Novel Solutions to Closing the Skills Gap
May 19, 2020
In this 4-part blog series, Hélène Pora, Vice President of Technical Communications & Regulatory Strategy offers insight into one of the greatest challenges facing the biopharmaceutical industry today: employee training.
Part Three: Novel Solutions to Closing the Skills Gap
In part one we focused on Acknowledging the Biopharmaceutical Skills Gap and then we reviewed the Industry Training Challenges in part two. Here in part three, we look at creating solutions to close the skills gap.
New Technologies Change the Game
The biopharmaceutical industry is being moved forward by innovations in technology that are helping to streamline processes and achieve new heights. Single-use technologies (SUTs) have been one the greatest enablers of the industry by far over the past decade. However, in an industry that is averse to change, learning how to optimize and leverage traditional technologies with new-school technologies has played a critical role in widening the skills gap.
With SUTs now available for a broad range of applications, including large volume cell cultivation, tank holding, and various downstream purification systems, we see an evolution toward complete single-source SUT manufacturing trains up to 2,000 L working volume. Along with these new manufacturing trains, there are also all the required tubing sets and biocontainer assemblies. But it is not just full SUT assemblies that are driving the industry. Hybrid approaches are also available, integrating different types of technologies to achieve bioprocessing success. And the drive towards continuous bioprocessing is creating a paradigm shift in the industry towards working smarter via automation and data collection and analysis.
All these new approaches to processing have increased the responsibility of the suppliers with regards to providing robust designs and high-quality manufacturing of single-use systems (SUS). On the user side, SUS require various stages of handling and operator interactions, which makes comprehensive current good manufacturing practice (cGMP) focused training programs critical to ensuring that the advances are optimized. Efficient personnel training strategies and collaborative relationships between suppliers and manufacturers can be developed that take into consideration human learning aptitude and ensure efficacious transfer of skills to personnel. The idea is to have lasting impact beyond just complying with regulatory documentation requirements.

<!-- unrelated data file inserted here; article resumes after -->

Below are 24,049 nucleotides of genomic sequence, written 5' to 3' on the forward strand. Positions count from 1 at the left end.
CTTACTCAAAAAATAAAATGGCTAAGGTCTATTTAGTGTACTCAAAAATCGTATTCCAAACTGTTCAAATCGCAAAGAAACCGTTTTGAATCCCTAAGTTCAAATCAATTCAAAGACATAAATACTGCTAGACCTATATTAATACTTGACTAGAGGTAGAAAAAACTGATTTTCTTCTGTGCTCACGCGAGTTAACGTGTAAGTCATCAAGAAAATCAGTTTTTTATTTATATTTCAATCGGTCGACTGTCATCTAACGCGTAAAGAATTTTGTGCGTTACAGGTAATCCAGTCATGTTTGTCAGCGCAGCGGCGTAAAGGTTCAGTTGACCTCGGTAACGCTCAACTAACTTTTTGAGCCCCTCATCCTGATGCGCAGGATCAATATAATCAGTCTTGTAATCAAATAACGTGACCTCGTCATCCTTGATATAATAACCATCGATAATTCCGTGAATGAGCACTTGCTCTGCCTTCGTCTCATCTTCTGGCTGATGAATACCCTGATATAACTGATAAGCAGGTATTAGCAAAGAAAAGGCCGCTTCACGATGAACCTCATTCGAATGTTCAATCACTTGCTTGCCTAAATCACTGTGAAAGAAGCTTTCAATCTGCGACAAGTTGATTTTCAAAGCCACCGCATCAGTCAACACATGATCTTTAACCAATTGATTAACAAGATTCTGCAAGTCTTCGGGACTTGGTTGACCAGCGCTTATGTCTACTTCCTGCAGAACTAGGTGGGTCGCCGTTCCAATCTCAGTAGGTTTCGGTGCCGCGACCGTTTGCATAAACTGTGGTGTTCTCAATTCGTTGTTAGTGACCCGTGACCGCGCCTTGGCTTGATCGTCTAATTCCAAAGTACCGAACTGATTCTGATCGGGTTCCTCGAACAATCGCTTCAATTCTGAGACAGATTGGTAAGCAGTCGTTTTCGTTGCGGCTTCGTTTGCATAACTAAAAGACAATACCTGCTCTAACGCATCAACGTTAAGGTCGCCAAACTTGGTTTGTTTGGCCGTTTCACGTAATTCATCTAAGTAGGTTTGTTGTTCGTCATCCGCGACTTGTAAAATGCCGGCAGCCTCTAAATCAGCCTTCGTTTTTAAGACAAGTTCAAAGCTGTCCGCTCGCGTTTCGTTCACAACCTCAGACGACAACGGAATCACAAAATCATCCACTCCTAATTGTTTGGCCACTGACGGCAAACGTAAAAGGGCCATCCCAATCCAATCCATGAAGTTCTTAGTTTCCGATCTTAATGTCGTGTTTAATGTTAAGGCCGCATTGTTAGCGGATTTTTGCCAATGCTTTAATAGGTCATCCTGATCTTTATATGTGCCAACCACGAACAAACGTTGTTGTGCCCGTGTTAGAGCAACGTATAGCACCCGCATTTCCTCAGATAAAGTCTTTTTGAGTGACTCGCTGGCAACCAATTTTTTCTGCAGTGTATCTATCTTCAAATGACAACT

Suppliers like Pall Biotech have realized the fundamental responsibility to mitigate additional challenges for manufacturers and have implemented this in product design. At Pall, we continuously improve our design of existing and new systems by engaging a deep understanding of the wants and needs of the end users; this approach is commonly referred to as User Centered Design (UCD).
The International Usability Standard, ISO 13407, specifies the principles and activities of UCD processes, as follows:
1. The design is based upon an explicit understanding of users, tasks and environments.
2. Users are involved throughout design and development.
3. The design is driven and refined by user-centred evaluation.
4. The process is iterative.
5. The design addresses the whole user experience.
6. The design team includes multidisciplinary skills and perspectives.
The goal is to comprehend clearly the end user experience and pain points and deliver design solutions that overcome them. Methods such as Poka-Yoke ‘mistake-proofing’ with colors, number coding, and labeling can help make equipment more intuitive. However, labeling must always be kept minimal and concise.
Regardless of design, training is a critical part cGMP compliance and ultimate success in bioprocesses. Like design, training should be user focused and easy to learn, understand, and apply.
A mix of practical exercises, demonstrations and videos can help with this, with the goal of creating strong recall for the actual application of the methods. To assist in the recollection of the training, quick Instructions for Use (IFU) can provide an executive summary of the training the user received. This can be even more beneficial if the quick IFU can be referred to when using the product (as an instruction label or embedded with the Human Machine Interface [HMI]).
Technology-Based Training for Success
Now more than ever, we see technology playing an irreplaceable role in leading companies into the next generation of bioprocessing. Pall Biotech has made large investments of time and money to optimize technology and deliver products, services, and training systems that support customer goals.
Join us next week, for Part Four: Building Success into Employee Training Programs, where we will explore how Pall Biotech brings together product design and technology for training solutions that ensure success.
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Hélène Pora – Vice President, Technical Communication and Regulatory Strategy
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